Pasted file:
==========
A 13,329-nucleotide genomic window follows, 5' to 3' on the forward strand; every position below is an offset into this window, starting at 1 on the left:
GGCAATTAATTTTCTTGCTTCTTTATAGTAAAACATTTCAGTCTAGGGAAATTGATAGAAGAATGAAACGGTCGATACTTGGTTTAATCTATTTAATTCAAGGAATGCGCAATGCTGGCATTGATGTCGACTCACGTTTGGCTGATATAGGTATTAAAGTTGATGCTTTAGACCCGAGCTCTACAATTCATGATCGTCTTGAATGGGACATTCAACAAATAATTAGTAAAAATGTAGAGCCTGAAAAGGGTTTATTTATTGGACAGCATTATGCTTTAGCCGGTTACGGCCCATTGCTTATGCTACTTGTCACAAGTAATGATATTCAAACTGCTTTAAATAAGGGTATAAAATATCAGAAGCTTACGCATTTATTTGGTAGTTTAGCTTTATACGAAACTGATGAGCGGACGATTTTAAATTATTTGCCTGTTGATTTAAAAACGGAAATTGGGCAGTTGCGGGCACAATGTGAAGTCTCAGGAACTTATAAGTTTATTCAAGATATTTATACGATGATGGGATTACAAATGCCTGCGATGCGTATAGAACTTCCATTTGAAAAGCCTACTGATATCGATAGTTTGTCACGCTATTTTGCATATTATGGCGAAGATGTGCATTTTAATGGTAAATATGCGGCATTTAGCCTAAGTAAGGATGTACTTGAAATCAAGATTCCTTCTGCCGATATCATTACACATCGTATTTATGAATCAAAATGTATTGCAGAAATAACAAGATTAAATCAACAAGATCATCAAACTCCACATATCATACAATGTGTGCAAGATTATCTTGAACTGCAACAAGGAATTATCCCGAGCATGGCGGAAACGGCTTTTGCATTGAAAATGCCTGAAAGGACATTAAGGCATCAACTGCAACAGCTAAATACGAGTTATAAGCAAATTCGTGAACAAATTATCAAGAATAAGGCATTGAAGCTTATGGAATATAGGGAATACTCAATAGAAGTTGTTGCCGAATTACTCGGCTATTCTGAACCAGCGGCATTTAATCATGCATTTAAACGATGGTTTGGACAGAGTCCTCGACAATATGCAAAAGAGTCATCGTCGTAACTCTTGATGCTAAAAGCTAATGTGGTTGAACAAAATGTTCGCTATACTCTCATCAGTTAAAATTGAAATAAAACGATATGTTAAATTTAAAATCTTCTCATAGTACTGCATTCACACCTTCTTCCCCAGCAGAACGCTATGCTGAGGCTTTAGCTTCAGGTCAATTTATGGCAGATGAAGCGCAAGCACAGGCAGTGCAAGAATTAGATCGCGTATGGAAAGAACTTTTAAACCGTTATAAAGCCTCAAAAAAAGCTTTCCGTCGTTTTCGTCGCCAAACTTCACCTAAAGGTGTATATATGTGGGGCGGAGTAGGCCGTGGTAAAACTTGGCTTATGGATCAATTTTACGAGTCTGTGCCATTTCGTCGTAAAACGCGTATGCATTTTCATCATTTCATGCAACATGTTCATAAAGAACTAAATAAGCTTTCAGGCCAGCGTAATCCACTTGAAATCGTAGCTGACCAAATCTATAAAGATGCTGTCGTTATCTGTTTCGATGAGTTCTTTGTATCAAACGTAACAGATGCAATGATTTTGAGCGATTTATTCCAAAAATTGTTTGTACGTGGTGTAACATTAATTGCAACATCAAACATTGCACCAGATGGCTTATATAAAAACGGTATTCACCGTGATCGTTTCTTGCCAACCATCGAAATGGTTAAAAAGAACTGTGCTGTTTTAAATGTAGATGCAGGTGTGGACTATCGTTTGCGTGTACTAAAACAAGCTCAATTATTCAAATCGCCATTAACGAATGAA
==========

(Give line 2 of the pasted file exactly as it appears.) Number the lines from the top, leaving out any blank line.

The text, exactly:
GGCAATTAATTTTCTTGCTTCTTTATAGTAAAACATTTCAGTCTAGGGAAATTGATAGAAGAATGAAACGGTCGATACTTGGTTTAATCTATTTAATTCAAGGAATGCGCAATGCTGGCATTGATGTCGACTCACGTTTGGCTGATATAGGTATTAAAGTTGATGCTTTAGACCCGAGCTCTACAATTCATGATCGTCTTGAATGGGACATTCAACAAATAATTAGTAAAAATGTAGAGCCTGAAAAGGGTTTATTTATTGGACAGCATTATGCTTTAGCCGGTTACGGCCCATTGCTTATGCTACTTGTCACAAGTAATGATATTCAAACTGCTTTAAATAAGGGTATAAAATATCAGAAGCTTACGCATTTATTTGGTAGTTTAGCTTTATACGAAACTGATGAGCGGACGATTTTAAATTATTTGCCTGTTGATTTAAAAACGGAAATTGGGCAGTTGCGGGCACAATGTGAAGTCTCAGGAACTTATAAGTTTATTCAAGATATTTATACGATGATGGGATTACAAATGCCTGCGATGCGTATAGAACTTCCATTTGAAAAGCCTACTGATATCGATAGTTTGTCACGCTATTTTGCATATTATGGCGAAGATGTGCATTTTAATGGTAAATATGCGGCATTTAGCCTAAGTAAGGATGTACTTGAAATCAAGATTCCTTCTGCCGATATCATTACACATCGTATTTATGAATCAAAATGTATTGCAGAAATAACAAGATTAAATCAACAAGATCATCAAACTCCACATATCATACAATGTGTGCAAGATTATCTTGAACTGCAACAAGGAATTATCCCGAGCATGGCGGAAACGGCTTTTGCATTGAAAATGCCTGAAAGGACATTAAGGCATCAACTGCAACAGCTAAATACGAGTTATAAGCAAATTCGTGAACAAATTATCAAGAATAAGGCATTGAAGCTTATGGAATATAGGGAATACTCAATAGAAGTTGTTGCCGAATTACTCGGCTATTCTGAACCAGCGGCATTTAATCATGCATTTAAACGATGGTTTGGACAGAGTCCTCGACAATATGCAAAAGAGTCATCGTCGTAACTCTTGATGCTAAAAGCTAATGTGGTTGAACAAAATGTTCGCTATACTCTCATCAGTTAAAATTGAAATAAAACGATATGTTAAATTTAAAATCTTCTCATAGTACTGCATTCACACCTTCTTCCCCAGCAGAACGCTATGCTGAGGCTTTAGCTTCAGGTCAATTTATGGCAGATGAAGCGCAAGCACAGGCAGTGCAAGAATTAGATCGCGTATGGAAAGAACTTTTAAACCGTTATAAAGCCTCAAAAAAAGCTTTCCGTCGTTTTCGTCGCCAAACTTCACCTAAAGGTGTATATATGTGGGGCGGAGTAGGCCGTGGTAAAACTTGGCTTATGGATCAATTTTACGAGTCTGTGCCATTTCGTCGTAAAACGCGTATGCATTTTCATCATTTCATGCAACATGTTCATAAAGAACTAAATAAGCTTTCAGGCCAGCGTAATCCACTTGAAATCGTAGCTGACCAAATCTATAAAGATGCTGTCGTTATCTGTTTCGATGAGTTCTTTGTATCAAACGTAACAGATGCAATGATTTTGAGCGATTTATTCCAAAAATTGTTTGTACGTGGTGTAACATTAATTGCAACATCAAACATTGCACCAGATGGCTTATATAAAAACGGTATTCACCGTGATCGTTTCTTGCCAACCATCGAAATGGTTAAAAAGAACTGTGCTGTTTTAAATGTAGATGCAGGTGTGGACTATCGTTTGCGTGTACTAAAACAAGCTCAATTATTCAAATCGCCATTAACGAATGAA